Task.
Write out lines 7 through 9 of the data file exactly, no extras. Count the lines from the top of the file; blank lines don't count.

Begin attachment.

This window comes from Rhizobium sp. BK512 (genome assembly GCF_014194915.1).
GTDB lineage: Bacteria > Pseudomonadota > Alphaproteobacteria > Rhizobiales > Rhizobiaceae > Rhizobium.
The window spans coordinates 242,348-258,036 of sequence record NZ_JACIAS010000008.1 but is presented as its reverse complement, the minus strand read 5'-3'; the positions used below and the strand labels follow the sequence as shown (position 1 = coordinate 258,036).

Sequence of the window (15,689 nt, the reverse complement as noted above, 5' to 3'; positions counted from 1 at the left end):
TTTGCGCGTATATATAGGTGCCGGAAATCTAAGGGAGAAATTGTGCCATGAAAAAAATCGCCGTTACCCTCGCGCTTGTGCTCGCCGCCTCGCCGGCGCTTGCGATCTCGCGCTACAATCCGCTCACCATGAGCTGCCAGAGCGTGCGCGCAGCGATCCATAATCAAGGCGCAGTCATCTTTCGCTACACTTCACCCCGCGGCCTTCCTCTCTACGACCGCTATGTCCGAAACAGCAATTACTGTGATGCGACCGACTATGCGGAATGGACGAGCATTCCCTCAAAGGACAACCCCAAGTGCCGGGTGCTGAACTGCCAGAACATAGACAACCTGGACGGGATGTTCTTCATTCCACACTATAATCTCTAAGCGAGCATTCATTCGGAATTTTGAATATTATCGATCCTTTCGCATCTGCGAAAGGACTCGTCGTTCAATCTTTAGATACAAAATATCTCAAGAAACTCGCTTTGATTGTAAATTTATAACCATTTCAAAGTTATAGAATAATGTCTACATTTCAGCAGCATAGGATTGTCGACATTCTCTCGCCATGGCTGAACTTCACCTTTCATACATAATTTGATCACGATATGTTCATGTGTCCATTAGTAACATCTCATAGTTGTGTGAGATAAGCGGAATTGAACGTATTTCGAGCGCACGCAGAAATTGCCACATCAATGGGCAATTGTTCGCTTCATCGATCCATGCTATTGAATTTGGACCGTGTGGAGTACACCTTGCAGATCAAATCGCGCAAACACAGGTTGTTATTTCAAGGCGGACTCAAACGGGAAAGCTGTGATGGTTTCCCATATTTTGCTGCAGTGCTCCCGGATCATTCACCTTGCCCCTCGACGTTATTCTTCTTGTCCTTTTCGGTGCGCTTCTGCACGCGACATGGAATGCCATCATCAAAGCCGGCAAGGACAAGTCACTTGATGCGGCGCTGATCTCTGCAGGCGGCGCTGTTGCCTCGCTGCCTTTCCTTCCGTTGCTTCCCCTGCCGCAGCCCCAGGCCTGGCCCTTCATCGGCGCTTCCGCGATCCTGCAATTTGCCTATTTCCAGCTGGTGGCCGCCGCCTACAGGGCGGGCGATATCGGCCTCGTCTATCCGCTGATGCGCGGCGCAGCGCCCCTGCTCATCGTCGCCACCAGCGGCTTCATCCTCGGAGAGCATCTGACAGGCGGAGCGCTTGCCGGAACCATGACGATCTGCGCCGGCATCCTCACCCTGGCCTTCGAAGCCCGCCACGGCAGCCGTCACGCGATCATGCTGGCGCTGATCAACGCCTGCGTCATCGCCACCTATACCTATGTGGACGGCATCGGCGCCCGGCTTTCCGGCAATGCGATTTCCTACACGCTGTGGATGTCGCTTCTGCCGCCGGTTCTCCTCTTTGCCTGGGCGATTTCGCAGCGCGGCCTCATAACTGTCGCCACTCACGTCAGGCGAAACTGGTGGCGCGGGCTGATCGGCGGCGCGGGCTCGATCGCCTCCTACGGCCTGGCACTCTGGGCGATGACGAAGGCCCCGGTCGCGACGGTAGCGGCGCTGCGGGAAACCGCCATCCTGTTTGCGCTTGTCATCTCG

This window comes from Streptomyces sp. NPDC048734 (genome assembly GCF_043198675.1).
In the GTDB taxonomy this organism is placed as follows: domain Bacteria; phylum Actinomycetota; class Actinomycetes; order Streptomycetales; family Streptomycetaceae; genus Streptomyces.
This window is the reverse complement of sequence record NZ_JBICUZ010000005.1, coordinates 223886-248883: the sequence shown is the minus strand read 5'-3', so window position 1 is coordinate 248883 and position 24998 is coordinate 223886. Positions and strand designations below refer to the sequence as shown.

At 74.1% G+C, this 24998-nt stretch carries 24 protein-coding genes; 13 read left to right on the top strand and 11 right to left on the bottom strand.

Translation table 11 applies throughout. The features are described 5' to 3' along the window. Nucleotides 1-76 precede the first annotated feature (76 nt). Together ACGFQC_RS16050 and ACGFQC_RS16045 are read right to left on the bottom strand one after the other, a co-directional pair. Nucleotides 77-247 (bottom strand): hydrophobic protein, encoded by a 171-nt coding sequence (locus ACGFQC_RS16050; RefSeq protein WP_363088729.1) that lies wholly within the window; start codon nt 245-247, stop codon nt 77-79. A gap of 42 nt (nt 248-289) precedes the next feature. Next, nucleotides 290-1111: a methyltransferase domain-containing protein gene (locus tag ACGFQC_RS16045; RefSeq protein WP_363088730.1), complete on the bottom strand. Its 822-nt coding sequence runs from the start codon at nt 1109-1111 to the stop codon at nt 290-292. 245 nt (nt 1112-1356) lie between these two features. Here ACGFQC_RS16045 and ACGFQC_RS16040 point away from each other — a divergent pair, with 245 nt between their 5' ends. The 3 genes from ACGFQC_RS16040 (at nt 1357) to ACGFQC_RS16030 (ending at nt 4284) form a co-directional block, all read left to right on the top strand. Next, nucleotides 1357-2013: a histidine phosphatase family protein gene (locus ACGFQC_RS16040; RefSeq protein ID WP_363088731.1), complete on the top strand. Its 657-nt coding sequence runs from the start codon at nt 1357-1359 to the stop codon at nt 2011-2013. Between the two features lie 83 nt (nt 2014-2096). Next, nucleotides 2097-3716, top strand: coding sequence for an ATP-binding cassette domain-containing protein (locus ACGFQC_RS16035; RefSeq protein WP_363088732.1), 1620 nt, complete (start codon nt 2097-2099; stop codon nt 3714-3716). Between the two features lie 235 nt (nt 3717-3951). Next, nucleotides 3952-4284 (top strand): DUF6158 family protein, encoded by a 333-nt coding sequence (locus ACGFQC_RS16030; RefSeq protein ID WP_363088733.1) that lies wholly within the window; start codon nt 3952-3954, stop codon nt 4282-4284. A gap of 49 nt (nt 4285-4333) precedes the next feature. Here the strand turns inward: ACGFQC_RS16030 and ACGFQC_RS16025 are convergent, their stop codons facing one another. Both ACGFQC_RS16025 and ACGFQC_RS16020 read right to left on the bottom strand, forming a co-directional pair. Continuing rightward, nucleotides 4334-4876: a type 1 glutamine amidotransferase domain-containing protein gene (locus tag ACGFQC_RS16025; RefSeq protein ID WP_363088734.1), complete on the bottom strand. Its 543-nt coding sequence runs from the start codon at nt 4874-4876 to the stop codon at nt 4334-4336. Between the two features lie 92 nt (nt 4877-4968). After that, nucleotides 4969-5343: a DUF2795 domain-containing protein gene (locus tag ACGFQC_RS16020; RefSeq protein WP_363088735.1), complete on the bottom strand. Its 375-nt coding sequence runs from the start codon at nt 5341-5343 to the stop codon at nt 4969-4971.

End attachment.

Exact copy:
In the GTDB taxonomy this organism is placed as follows: domain Bacteria; phylum Actinomycetota; class Actinomycetes; order Streptomycetales; family Streptomycetaceae; genus Streptomyces.
This window is the reverse complement of sequence record NZ_JBICUZ010000005.1, coordinates 223886-248883: the sequence shown is the minus strand read 5'-3', so window position 1 is coordinate 248883 and position 24998 is coordinate 223886. Positions and strand designations below refer to the sequence as shown.

At 74.1% G+C, this 24998-nt stretch carries 24 protein-coding genes; 13 read left to right on the top strand and 11 right to left on the bottom strand.